8) The Accountant. Why all the hate, Hollywood? At this juncture, Affleck’s triumphs far outweigh his blunders (I hereby present Exhibits 1-3 with The Town, Argo, and Gone Girl, all relatively recent top notch films), and the 51% on Rotten Tomatoes is baffling and frankly undeserved. Granted, it’s not devoid of flaws (I cite mild pacing issues and some logical leaps – but then, let he who is without CinemaSin cast the first stone), but ultimately it presents a fresh take on what could have been a tired rehash of thriller/action tropes. Also, it co-stars Anna Kendrick, or as she is referred to in my house, The Future Mrs. Piotrowski. 7/10.
7) La La Land. This musical comedy was very, very good — not amazing, not the romantic excursion of the millennium — but just quite good. What prevented me from falling completely in love with was its overarching theme getting slightly lost amidst the energetic musical numbers, whimsical set-pieces, and vibrant colour palette. Was this a character film about two lovers who get everything they want at the expense of each other? Or was it an aspirational film about pursuing the glitz and glamour of stardom? Its thesis is slightly nebulous, but the end result is still wonderful to behold. 7/10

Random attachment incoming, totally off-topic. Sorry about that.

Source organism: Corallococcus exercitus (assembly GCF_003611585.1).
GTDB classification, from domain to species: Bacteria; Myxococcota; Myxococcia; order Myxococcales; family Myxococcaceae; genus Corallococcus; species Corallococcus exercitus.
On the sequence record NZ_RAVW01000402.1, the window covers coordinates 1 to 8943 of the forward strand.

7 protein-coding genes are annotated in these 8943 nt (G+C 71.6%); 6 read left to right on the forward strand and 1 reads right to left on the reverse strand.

6) Deadpool. Unlike CapAm3, Deadpool earned its slot on my prestigious list. Irreverent, genre-defying, farcical, and practically touching in places, Ryan Reynold’s long-germinating passion project not only survived the embers of Development Hell but emerged a critical and commercial megahit despite Fox’s persistent efforts to crush it. Based on comic books I’ve admittedly never read, it was a welcome breath of fresh air in a genre that has rapidly begun to go stale. 8/10